The aim of this opinion piece is to focus on the topic of morality and the law on a broader level by making reference to the role of the police in enforcing the laws of the day in a constitutional state.
Hobbes demarcated the functions of the branches of government in simple terms. He viewed the state as the solution to a practical problem of order. Laws provide predictability, and are backed with threats. As a result it is imperative to have three branches of government Ė one for making law (legislature), one for interpreting and applying the laws and one for enforcing the laws. Moral limitation on the sovereignty of the three branches of government, risks controversy and eventual war.
The Namibian Police derives its legitimacy from the Namibian Constitution, which provides for the establishment of the Namibian Police. Furthermore, the Police Act 1990, (Act 19 of 1990) as amended is the enabling act which gave rise to the establishment of the Namibian Police as we know it today. In terms of the Constitution and the Police Act the Police is the custodian of maintaining law and order and during the course of exercising this function together with the other functions bestowed upon it there is no provision nor discretion granted to the Police to take into account individual circumstances or moral considerations but rather to enforce the law without fear or favour.
To grasp the issue of morality and law it is only appropriate that at this juncture I point to two schools of thought: namely the positivist school of thought and the natural school of thought. Positivists will regard most intrusions of morality into official decisions as making law rather than applying or enforcing it as it is. The question now springs to mind, when enforcing the law is there room for the Police to decide which laws to apply taking moral considerations into account and if so does this not constitute the Police, being part of the Executive, usurping or encroaching upon the functions of the Legislature and Judiciary. Natural lawyers will suppose, contrary to positivists, that correctly applying the law requires moral argument. However, the distinction between making and applying law also has important implications for understanding the demands placed on the Police as implementers of the laws of the country. So the million dollar question pops up once more: does the law allow the Police to reach morally desirable results contrary to the wishes of the State? If so, what criteria must the Police apply when deciding which laws to apply taking into consideration morality?
A view propounded by positivists is that seeing law as essentially moral is likely to lead to either of two pathologies. Firstly, it may lead to authoritarianism, because people will suppose that whatever law is on the books is therefore just, and thus blindly obey it. Alternatively, it may lead to anarchy, as people suppose themselves to be the appropriate judges of whether or not to obey the laws of the day. In a state like ours where Constitutional Supremacy reigns supreme one is accorded two constitutional remedies in the event that one is of the opinion that a law is unjust or unconstitutional. In terms of Article 25 of the Constitution one can approach the High Court to have such a law declared unconstitutional or lobby Parliament to repeal in toto a specific law or amend the law in question. When exercising the right provided for under Article 25 of the Constitution one must be cognisant of the principle of approaching the Court with a clean pair of hands.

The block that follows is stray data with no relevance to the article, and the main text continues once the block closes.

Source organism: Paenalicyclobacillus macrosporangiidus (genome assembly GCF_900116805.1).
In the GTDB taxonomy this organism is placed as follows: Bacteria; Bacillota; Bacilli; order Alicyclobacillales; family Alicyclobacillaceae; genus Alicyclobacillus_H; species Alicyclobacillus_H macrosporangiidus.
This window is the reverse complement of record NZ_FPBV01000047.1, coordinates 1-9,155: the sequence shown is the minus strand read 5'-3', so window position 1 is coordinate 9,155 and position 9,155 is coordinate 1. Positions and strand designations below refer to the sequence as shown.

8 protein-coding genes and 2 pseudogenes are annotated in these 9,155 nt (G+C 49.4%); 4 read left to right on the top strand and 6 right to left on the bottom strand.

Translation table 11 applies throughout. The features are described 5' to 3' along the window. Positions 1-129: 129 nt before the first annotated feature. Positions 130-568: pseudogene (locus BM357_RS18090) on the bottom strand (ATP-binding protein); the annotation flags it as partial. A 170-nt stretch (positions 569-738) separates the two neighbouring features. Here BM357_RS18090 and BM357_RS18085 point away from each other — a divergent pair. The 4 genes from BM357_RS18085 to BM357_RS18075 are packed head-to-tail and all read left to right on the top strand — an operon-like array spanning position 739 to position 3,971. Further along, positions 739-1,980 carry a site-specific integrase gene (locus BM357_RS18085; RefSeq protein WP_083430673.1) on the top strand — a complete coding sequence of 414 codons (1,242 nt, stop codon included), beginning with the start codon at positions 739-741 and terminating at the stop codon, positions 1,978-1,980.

Where do all these laws the Police vow to uphold come from and what gives them validity? The laws were written by elected politicians and derive their validity from the Constitution by virtue of Article 44 which article vests the power to pass laws in the Legislature as well as Article 140 which provides that all laws in force at the date of independence shall remain in force until repealed or amended by an Act of Parliament or until they are declared unconstitutional by a competent Court.
By active or passive consent, the majority of the population has entered into a social contract with each other to agree to give politicians the authority to pass laws. Itís not the place of the Police to question the law or to cherry pick which laws to apply selectively. If that were to be the order of the day surely we will be well on our way to becoming a police state. The viewing of the Police with eyes of suspicion and antipathy, in my opinion, is neither here nor there.
Instead of viewing the Police with a sense of suspicion and antipathy, we should rather, as Namibians work in concert and unison, not only with the Police but with all law enforcement agents. Letís all unite and decry evil vices such as poverty, unemployment and crime, to mention but a few and find durable and workable solutions to the social ills confronting this country. If we as a nation fail to put heads together and find solutions to our socio-economic problems, then we will remain close (to attaining Vision 2030) as Namibia is to Alaska.
* Salom H. Haidula is a Police officer who holds a B-Juris, LLB (Honours).